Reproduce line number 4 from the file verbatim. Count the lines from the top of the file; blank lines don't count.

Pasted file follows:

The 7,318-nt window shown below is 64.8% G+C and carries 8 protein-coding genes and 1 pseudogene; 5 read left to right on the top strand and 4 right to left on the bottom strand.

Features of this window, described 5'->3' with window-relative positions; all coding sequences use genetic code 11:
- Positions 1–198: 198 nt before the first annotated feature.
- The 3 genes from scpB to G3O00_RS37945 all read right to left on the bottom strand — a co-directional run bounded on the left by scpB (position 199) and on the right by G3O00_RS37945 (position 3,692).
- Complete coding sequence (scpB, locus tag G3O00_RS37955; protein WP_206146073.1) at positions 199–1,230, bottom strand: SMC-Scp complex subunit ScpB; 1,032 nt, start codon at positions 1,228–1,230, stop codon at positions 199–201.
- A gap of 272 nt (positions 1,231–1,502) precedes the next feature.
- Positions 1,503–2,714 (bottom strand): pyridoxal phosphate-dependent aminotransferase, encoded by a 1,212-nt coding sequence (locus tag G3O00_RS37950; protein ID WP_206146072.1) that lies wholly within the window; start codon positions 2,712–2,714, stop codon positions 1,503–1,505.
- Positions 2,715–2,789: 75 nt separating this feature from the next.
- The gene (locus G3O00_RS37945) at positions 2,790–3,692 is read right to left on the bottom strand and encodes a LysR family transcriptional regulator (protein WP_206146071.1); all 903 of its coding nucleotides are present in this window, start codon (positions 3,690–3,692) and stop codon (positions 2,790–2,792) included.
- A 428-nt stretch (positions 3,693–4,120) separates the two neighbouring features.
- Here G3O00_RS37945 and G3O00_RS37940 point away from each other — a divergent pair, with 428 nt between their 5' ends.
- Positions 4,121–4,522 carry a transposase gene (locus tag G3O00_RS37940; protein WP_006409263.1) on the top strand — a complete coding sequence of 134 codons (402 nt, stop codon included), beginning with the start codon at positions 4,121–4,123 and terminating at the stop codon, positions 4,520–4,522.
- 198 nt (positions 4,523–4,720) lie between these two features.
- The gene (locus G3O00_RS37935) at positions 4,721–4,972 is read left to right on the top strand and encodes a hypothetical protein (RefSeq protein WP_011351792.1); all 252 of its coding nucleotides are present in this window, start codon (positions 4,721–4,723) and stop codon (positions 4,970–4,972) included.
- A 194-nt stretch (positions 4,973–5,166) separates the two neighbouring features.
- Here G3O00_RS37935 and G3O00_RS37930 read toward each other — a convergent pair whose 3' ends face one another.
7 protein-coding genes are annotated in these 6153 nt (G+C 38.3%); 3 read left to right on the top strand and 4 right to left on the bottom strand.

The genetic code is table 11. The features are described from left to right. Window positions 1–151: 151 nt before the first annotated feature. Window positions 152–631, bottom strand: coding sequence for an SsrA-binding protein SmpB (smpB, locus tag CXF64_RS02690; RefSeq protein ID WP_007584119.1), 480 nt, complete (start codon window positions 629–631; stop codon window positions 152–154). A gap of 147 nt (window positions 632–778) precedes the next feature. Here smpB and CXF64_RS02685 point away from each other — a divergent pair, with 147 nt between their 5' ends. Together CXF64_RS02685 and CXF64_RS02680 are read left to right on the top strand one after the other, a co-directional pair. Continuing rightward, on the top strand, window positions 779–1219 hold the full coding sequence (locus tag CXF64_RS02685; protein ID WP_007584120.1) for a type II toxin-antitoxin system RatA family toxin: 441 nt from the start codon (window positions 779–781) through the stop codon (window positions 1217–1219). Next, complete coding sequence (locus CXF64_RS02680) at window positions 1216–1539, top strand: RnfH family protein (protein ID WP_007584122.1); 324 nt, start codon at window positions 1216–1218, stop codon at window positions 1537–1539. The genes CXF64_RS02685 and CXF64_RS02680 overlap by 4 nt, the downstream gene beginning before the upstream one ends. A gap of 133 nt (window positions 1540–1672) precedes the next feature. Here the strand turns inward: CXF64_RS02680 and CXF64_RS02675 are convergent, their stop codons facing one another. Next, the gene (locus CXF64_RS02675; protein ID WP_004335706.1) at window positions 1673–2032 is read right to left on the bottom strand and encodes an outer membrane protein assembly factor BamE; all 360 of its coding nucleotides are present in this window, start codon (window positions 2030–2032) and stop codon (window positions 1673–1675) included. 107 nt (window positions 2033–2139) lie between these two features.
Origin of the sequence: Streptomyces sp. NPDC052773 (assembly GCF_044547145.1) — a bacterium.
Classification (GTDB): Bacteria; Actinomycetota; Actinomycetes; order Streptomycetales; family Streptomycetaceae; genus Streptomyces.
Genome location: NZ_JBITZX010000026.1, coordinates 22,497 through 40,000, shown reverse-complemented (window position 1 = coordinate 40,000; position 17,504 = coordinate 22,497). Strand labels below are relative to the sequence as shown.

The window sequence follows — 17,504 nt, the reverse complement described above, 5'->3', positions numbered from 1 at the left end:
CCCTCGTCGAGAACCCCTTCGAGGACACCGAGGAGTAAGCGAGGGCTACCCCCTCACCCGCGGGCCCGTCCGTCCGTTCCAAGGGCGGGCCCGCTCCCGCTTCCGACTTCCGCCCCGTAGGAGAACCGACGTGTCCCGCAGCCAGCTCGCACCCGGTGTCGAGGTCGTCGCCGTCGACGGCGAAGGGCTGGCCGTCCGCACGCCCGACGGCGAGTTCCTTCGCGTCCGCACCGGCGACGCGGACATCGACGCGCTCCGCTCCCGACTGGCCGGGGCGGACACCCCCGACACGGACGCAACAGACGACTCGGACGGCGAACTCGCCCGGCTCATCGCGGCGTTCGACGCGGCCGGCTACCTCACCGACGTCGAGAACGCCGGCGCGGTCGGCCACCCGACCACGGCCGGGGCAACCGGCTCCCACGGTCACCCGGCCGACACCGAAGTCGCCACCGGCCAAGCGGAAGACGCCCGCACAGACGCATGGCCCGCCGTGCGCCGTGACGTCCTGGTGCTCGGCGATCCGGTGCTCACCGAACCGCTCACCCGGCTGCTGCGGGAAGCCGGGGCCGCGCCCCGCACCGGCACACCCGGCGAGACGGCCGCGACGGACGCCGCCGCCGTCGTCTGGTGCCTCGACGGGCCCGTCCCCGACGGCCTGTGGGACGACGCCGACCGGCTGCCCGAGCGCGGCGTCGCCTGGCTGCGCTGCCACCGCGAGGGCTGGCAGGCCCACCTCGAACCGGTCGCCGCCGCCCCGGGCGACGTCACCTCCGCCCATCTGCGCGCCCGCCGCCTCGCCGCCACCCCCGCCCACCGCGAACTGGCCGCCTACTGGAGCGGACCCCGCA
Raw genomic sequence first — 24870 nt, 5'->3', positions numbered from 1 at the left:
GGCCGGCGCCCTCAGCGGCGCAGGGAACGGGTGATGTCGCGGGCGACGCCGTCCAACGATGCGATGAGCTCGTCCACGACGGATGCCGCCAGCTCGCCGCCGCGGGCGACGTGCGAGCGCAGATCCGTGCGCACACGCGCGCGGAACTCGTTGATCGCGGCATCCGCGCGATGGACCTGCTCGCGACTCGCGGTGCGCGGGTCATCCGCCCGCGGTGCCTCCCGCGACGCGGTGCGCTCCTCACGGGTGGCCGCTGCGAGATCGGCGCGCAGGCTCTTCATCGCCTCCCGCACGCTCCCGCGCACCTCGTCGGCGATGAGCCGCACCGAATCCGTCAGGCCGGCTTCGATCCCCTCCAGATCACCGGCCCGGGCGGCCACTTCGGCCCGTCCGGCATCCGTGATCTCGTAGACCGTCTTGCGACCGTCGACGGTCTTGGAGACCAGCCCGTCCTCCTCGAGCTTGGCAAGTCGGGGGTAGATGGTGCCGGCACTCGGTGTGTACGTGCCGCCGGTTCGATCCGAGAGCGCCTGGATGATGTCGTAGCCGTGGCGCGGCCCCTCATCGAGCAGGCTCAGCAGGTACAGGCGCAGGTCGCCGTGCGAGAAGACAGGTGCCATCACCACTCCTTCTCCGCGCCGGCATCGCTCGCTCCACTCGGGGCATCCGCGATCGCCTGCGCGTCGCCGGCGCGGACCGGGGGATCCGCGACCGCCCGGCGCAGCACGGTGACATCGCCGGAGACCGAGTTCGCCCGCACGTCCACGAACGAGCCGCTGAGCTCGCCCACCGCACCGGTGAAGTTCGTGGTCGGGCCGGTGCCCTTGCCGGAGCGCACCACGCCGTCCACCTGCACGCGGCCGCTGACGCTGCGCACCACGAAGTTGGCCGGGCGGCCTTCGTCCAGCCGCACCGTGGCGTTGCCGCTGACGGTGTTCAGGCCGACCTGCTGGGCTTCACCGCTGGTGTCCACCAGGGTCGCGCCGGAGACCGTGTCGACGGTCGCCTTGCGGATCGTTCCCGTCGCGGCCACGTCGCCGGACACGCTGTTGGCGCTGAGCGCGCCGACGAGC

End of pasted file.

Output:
- The 3 genes from scpB to G3O00_RS37945 all read right to left on the bottom strand — a co-directional run bounded on the left by scpB (position 199) and on the right by G3O00_RS37945 (position 3,692).